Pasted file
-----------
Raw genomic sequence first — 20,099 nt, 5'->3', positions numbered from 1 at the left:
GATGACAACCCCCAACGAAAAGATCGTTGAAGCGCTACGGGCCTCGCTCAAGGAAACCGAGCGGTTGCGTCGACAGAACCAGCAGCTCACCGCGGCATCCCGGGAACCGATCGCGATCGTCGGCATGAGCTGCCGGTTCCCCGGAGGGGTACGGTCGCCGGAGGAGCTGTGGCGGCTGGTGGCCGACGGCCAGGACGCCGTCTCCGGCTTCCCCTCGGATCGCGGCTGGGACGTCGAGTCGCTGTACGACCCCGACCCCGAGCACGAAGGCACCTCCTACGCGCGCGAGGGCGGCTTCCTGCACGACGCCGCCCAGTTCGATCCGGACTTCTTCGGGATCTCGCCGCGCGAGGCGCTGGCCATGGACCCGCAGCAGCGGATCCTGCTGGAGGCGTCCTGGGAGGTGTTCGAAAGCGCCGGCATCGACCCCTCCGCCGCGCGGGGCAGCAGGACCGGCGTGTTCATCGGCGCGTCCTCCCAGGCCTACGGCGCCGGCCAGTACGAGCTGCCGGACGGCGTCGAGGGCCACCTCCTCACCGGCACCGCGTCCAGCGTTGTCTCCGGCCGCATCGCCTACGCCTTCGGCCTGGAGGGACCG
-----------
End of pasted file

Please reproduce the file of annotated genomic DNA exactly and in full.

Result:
Raw genomic sequence first — 20,099 nt, 5'->3', positions numbered from 1 at the left:
GATGACAACCCCCAACGAAAAGATCGTTGAAGCGCTACGGGCCTCGCTCAAGGAAACCGAGCGGTTGCGTCGACAGAACCAGCAGCTCACCGCGGCATCCCGGGAACCGATCGCGATCGTCGGCATGAGCTGCCGGTTCCCCGGAGGGGTACGGTCGCCGGAGGAGCTGTGGCGGCTGGTGGCCGACGGCCAGGACGCCGTCTCCGGCTTCCCCTCGGATCGCGGCTGGGACGTCGAGTCGCTGTACGACCCCGACCCCGAGCACGAAGGCACCTCCTACGCGCGCGAGGGCGGCTTCCTGCACGACGCCGCCCAGTTCGATCCGGACTTCTTCGGGATCTCGCCGCGCGAGGCGCTGGCCATGGACCCGCAGCAGCGGATCCTGCTGGAGGCGTCCTGGGAGGTGTTCGAAAGCGCCGGCATCGACCCCTCCGCCGCGCGGGGCAGCAGGACCGGCGTGTTCATCGGCGCGTCCTCCCAGGCCTACGGCGCCGGCCAGTACGAGCTGCCGGACGGCGTCGAGGGCCACCTCCTCACCGGCACCGCGTCCAGCGTTGTCTCCGGCCGCATCGCCTACGCCTTCGGCCTGGAGGGACCG